At that moment I suggested to my wife that possibly this matter could be resolved with some type of payment. Sometimes your perspective changes when you think you are in a serious predicament. We decided that she would conduct the negotiation since they might put me in jail, if I was suspected of trying to bribe a public official.

My wife got the attention of the officer who seemed to sympathize with our plight. She offered him sixty-dollars. He went to the sergeant and we watched as they discussed our situation. My heart dropped to my shoes when I saw him start nodding his head no to the offer. At this point I could hear the engines increasing power preparing for departure. I looked around a pillar and saw the door on the plane close. I told my wife to offer more money and to beg the junior officer. My wife handed her passport to him, who then handed it to the sergeant. The junior officer returned and gave my wife back her passport.

The sergeant then contacted airline officials and told them to open the plane for three more passengers. I couldn’t believe it. We were running like crazy as security officials rushed us to the tarmac of the waiting plane. I could hear people laughing but did not know why until I realized my Sansabelt slacks were drooping toward my knees which exposed a large part of my anatomy. It was moon over the Guayaquil airport. At that point I didn’t mind being the butt of the joke.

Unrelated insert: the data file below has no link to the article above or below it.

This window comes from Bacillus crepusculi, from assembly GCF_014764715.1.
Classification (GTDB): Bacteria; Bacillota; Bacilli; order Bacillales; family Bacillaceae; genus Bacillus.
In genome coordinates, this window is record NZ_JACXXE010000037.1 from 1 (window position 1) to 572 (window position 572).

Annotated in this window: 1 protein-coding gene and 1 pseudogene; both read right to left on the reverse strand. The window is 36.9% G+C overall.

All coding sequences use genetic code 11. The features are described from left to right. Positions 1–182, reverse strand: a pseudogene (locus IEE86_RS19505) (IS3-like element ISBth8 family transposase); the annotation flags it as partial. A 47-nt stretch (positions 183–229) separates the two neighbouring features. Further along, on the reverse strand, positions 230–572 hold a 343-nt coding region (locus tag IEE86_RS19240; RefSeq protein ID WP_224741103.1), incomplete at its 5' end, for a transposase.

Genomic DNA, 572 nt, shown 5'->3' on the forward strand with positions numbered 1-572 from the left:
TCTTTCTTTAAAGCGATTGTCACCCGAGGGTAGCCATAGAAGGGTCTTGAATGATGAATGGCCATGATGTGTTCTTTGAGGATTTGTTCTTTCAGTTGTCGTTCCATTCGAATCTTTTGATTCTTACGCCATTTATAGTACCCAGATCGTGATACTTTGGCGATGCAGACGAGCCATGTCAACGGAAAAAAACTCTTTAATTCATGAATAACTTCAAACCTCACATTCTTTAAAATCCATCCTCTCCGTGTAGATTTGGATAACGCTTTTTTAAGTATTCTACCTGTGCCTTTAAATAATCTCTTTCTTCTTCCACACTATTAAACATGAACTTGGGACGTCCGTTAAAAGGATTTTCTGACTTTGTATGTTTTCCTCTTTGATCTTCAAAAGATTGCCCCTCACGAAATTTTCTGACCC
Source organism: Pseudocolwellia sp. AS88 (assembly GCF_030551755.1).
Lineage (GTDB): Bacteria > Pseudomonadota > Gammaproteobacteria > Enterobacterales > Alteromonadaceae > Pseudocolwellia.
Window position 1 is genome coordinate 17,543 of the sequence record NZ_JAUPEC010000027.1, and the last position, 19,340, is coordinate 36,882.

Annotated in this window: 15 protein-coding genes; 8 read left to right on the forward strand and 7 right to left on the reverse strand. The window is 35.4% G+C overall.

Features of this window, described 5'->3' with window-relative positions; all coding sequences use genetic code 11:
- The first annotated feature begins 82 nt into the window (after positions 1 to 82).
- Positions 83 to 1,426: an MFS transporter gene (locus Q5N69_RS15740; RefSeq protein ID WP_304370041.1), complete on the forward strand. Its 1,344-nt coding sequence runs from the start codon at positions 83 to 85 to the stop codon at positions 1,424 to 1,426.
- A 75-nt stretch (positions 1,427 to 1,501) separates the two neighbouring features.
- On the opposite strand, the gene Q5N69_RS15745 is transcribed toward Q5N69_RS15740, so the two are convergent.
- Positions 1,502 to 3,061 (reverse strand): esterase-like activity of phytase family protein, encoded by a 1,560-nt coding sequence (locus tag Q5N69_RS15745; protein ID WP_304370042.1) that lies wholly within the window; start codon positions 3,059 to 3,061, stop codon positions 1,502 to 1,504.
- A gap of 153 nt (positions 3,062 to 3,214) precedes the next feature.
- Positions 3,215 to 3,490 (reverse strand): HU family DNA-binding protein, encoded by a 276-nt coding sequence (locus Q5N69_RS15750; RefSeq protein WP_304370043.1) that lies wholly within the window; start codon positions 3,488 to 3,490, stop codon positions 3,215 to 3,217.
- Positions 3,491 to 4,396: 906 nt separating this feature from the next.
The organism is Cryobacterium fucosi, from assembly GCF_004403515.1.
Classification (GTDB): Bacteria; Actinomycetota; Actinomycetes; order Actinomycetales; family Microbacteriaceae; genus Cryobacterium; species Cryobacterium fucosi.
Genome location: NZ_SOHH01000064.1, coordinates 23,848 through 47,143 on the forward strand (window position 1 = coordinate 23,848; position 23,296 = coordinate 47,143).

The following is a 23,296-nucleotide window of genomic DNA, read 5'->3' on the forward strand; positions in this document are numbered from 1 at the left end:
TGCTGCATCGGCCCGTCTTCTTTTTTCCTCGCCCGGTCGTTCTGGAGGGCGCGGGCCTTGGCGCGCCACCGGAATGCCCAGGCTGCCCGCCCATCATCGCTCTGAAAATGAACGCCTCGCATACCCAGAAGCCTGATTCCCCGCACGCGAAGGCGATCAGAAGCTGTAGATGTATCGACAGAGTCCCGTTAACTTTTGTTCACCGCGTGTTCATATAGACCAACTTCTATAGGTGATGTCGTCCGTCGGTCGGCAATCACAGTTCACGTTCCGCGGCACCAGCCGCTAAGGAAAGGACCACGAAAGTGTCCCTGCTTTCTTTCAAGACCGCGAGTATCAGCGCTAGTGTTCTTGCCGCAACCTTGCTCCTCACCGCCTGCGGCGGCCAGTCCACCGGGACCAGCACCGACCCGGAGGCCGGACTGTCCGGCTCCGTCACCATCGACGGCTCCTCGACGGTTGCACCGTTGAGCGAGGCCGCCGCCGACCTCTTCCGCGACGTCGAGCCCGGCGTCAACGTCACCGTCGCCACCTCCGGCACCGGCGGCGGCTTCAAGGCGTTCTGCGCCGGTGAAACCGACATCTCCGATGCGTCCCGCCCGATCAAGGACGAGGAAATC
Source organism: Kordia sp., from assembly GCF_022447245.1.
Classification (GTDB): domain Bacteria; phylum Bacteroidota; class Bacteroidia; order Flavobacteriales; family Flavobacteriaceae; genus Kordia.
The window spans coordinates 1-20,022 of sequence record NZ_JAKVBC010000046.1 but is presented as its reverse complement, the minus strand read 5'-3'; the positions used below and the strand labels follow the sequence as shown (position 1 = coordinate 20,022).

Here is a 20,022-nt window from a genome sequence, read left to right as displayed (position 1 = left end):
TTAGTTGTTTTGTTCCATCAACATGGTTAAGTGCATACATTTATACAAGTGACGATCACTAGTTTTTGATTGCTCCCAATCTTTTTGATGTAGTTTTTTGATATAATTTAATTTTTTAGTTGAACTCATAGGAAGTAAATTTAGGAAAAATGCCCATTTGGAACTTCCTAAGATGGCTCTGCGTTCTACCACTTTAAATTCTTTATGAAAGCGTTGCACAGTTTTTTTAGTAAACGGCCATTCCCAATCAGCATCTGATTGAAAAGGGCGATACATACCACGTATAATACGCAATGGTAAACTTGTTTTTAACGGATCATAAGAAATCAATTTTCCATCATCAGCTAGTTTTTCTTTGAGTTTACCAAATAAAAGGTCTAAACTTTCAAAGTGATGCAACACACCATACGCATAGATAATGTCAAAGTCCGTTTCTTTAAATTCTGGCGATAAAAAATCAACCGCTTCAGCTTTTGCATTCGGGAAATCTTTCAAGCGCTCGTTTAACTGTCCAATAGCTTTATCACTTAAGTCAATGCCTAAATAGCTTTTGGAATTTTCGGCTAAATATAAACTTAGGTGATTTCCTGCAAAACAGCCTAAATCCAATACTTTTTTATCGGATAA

As we reached the plane, the junior officer had accompanied us. I began to shake his hand to thank him for his assistance. He then looked me in the eye and asked, “May I have a little something for a cola?” Obviously he was paying me a compliment by knowing that I understood his culture so well that I would not be offended. He explained that the cola money we previously supplied was only for the sergeant. I reached into my pocket and only had some twenties. At that point only twenty dollars separated me from passage to my home. This was no point to be budget conscious or to ask for change. I had handed over a twenty and told him I hoped he enjoyed the cola and to drink one for me. I had a feeling it was destined for some wonderful Ecuadorian cold draft. He smiled as he shook my hand and felt the bill pass to his. He then said that he hoped I had a good trip and to return to his country.

As I buckled my seatbelt with the sweat pouring down my face I took my wife’s hand and yelled, “YES”. My wife asked me what happened with the junior officer. I told her that I had just contributed a little more to the officer’s emergency fund. She smiled and congratulated me. “You are now an official Ecuadorian.”

As I began to rerun the days activities through my mind I could not believe that this whole event took place. Was I wrong in paying or was I simply following the rules of a culture which was not parallel with my own. I could even rationalize that I was fined for my visa having run out. Shame on me. Whatever the answer to that question, I was glad I followed the cultural norms that day. I then reclined in the seat to watch the movie. Ironically, the feature was a revival of “Butch Cassidy and the Sundance Kid.” As I drifted off to sleep, the stewardess came by and offered me a “COLA”.

This article is copyrighted and is from the book Culture Shock! Ecuador and is available in major bookstores and amazon.com / It is not to be copied, sold, or redistributed without express permission of the publisher – Crowder Publications – crowdpub@mindspring.com